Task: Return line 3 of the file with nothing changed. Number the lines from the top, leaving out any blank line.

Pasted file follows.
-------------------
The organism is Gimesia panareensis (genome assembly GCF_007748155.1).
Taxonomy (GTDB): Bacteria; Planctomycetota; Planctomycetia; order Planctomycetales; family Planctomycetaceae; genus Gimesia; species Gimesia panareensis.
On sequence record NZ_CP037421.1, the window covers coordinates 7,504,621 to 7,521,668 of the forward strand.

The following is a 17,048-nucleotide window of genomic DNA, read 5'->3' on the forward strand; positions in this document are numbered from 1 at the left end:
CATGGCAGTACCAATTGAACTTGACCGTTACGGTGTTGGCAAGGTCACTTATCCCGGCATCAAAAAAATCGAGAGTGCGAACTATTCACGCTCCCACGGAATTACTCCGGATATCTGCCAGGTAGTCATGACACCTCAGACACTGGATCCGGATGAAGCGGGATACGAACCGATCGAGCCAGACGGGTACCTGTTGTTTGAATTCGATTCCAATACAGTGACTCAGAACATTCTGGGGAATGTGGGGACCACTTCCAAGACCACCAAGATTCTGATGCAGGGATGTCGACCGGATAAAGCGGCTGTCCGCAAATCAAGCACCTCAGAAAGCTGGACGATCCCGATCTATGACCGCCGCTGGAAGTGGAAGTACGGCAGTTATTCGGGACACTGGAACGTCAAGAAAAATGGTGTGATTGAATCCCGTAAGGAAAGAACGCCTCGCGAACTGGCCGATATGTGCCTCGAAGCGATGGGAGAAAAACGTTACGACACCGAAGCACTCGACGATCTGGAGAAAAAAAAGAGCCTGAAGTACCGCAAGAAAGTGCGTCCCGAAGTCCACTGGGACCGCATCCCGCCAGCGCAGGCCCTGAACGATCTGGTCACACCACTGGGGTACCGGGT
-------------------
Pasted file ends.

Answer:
On sequence record NZ_CP037421.1, the window covers coordinates 7,504,621 to 7,521,668 of the forward strand.